provided by the jail staff, including sleep medication and “nerve medication,” and he made
requests such as receiving an extra mat and blanket and to have the food port in his door remain
open, which were both denied pursuant to prison policy. In March 2011, he began to receive
daily blood pressure checks until his mother requested that they be done less frequently because
she could not afford to pay for the daily checks. Mr. Eastridge also was provided at least seven
counseling sessions from June 20, 2011 to December 12, 2011.
These facts do not demonstrate that the Defendants treated Mr. Eastridge with deliberate
indifference, and he has not satisfied the requirements for finding that a § 1983 violation
occurred. In order for Mr. Eastridge to avoid summary judgment, the facts must show that “1)
his condition was objectively serious, and 2) state officials acted with the ‘requisite culpable
state of mind, deliberate indifference,’ which is a subjective standard.” Reed v. McBride, 178
F.3d 849, 852 (7th Cir. 1999) (quoting Farmer v. Brennan, 511 U.S. 825, 834 (1994)).
First, the facts do not show that Mr. Eastridge’s medical conditions were objectively
“A condition is objectively serious if ‘failure to treat [it] could result in further
significant injury or unnecessary and wanton infliction of pain,’” Id. (quoting Gutierrez v.
Peters, 111 F.3d 1364, 1373 (7th Cir. 1997)). Mr. Eastridge does not offer any argument or
evidence that his broken tooth, PTSD, and anxiety were objectively serious, and the numerous
medical checks he received while incarcerated show just the opposite. The medical records do
not note any infection in the tooth nor was Mr. Eastridge prescribed antibiotics, which would
typically be prescribed by jail physicians when infection is noted. While a broken tooth is no
doubt painful, without more, the Court cannot find this a sufficiently serious medical condition
that satisfies the objective element of deliberate indifference. Further, Mr. Eastridge had no
complaints about his health for six months after seeing the dentist and after having his
Second, even if the Court were to assume that Mr. Eastridge suffered from a serious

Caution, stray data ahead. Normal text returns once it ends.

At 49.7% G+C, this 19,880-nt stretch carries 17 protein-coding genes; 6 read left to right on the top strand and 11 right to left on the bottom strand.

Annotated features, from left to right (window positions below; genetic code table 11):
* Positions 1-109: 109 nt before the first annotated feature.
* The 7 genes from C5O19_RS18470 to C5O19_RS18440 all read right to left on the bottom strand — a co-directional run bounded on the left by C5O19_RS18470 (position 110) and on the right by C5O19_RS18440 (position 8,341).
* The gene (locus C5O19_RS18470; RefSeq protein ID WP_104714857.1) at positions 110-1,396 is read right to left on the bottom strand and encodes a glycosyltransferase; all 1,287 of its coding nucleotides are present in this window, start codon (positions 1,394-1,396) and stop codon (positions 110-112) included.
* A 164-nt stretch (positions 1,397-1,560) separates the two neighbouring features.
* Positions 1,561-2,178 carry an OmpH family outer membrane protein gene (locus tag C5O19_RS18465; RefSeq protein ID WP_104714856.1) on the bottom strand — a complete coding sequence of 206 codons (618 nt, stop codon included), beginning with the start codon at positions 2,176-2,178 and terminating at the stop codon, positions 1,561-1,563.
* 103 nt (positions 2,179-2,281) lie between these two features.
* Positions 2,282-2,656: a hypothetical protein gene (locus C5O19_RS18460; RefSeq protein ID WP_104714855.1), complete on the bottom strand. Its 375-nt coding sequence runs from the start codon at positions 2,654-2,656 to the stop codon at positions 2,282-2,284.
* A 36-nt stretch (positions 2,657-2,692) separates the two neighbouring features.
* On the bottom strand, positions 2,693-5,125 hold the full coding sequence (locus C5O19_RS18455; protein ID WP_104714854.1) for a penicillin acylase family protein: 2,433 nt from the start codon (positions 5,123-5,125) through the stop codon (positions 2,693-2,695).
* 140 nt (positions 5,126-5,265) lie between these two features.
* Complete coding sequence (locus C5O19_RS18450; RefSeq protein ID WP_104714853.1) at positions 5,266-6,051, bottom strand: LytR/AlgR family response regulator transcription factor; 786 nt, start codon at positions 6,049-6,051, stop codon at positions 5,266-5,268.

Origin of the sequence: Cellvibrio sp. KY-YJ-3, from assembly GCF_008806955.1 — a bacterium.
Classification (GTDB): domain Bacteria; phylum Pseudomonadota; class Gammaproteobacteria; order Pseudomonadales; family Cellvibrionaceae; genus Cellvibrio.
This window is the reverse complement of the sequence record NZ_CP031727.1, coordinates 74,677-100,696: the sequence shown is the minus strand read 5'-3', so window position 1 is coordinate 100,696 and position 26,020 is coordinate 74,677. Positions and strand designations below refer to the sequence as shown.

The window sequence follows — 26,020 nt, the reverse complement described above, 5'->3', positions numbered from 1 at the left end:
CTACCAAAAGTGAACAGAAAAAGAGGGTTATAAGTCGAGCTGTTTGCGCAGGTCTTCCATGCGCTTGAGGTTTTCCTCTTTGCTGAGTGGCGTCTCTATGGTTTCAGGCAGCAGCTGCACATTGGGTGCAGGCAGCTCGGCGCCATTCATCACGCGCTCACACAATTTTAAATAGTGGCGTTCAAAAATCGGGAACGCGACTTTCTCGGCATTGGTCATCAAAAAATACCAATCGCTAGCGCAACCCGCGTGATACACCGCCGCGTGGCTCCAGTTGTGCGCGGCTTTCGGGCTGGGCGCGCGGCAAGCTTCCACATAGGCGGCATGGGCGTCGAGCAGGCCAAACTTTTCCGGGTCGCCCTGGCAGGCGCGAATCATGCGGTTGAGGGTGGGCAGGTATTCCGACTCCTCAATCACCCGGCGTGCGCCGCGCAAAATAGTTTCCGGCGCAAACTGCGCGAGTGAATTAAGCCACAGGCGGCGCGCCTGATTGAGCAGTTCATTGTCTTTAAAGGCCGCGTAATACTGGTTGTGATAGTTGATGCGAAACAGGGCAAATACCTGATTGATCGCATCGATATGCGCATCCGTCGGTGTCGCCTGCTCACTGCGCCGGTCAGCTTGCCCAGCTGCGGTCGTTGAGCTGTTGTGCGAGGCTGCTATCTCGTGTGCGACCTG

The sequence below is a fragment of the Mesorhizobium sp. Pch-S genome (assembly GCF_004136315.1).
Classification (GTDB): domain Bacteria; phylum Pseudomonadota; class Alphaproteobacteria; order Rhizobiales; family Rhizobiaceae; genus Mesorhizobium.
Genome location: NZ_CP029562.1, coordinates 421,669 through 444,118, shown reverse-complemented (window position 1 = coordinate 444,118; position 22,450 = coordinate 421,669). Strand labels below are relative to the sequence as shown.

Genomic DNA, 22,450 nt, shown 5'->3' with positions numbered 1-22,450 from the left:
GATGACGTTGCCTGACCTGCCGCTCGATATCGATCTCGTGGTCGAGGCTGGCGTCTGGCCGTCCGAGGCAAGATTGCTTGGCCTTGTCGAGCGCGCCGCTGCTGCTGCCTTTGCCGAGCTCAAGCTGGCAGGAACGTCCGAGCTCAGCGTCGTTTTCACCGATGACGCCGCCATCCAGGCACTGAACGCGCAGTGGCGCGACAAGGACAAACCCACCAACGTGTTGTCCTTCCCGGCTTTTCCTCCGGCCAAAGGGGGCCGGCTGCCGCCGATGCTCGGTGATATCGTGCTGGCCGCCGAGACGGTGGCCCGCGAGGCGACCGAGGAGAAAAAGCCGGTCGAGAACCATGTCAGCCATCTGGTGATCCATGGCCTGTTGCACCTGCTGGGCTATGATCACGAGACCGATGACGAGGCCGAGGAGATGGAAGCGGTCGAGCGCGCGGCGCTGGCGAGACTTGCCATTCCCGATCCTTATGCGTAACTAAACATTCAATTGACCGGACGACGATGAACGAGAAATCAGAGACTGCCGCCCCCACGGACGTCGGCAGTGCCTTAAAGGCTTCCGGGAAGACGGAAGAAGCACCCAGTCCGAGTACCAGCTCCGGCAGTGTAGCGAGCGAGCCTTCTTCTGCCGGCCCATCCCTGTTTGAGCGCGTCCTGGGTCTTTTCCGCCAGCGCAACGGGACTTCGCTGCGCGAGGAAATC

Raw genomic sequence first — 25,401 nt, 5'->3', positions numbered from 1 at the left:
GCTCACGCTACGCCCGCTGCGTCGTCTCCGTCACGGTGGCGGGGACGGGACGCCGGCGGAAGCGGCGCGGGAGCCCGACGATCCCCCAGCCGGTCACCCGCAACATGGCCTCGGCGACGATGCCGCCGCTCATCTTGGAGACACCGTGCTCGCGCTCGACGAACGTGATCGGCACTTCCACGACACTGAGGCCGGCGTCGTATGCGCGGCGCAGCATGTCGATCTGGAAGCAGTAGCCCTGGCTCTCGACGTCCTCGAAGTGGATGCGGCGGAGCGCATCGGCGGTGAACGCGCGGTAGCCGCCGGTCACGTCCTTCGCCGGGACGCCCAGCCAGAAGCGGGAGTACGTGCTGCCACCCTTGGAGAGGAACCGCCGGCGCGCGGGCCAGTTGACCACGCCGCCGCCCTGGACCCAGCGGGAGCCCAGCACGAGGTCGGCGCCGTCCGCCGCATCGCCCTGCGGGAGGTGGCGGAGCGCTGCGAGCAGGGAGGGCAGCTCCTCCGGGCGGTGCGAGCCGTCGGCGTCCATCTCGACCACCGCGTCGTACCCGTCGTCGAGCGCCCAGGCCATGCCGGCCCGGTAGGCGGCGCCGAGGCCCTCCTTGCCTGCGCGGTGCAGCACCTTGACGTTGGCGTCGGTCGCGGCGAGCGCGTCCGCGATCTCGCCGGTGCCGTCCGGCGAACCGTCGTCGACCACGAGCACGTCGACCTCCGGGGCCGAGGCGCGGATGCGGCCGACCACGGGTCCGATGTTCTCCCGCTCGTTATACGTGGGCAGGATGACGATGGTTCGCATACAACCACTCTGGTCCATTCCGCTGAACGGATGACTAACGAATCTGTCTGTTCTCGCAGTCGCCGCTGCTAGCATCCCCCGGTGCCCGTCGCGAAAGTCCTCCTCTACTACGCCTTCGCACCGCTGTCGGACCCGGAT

medical condition, he does not provide any argument or evidence that state officials acted with a
culpable state of mind or deliberate indifference. They responded to each of his sick call
requests in a timely manner, he was given access to a medical doctor on numerous occasions,
and he was added to the list to see the dentist after being in jail just two weeks and received
treatment within two months. The mere fact that Mr. Eastridge disagreed with the jail staff’s
response to his requests for medical treatment does not by itself give rise to a deliberate
indifference claim. See Blankenship v. Obaisi, 443 F. App’x 205, 208 (7th Cir. 2011) (“[The]
unwillingness to accept the professional judgment of the physicians who treated him is not a
basis for claiming deliberate indifference….”). Merely alleging that his medical care was not
“adequate,” which is the extent of his scant argument in his response brief, is not sufficient to
state a claim for deliberate indifference. See Snipes v. DeTella, 95 F.3d 586, 590 (7th Cir. 1996)
(“Mere negligence or even gross negligence does not constitute deliberate indifference. . . .
[T]he Eighth Amendment is not a vehicle for bringing claims for medical malpractice.”).
Because the facts do not support a finding that the Defendants were deliberately indifferent, they
are entitled to summary judgment.
For the reasons set forth above, the Court finds that Mr. Eastridge has failed to present
any arguments or questions of material fact in support of his § 1983 deliberate indifference
claim, and therefore Defendants are entitled to judgment as a matter of law.
Motion for Summary Judgment (Dkt. 9) is GRANTED, and Mr. Eastridge’s claim is
Hon. Tanya Walton Pratt, Judge
United States District Court
Southern District of Indiana
Stanley E. Robison, Jr
R. Jeffrey Lowe
KIGHTLINGER & GRAY, LLP-New Albany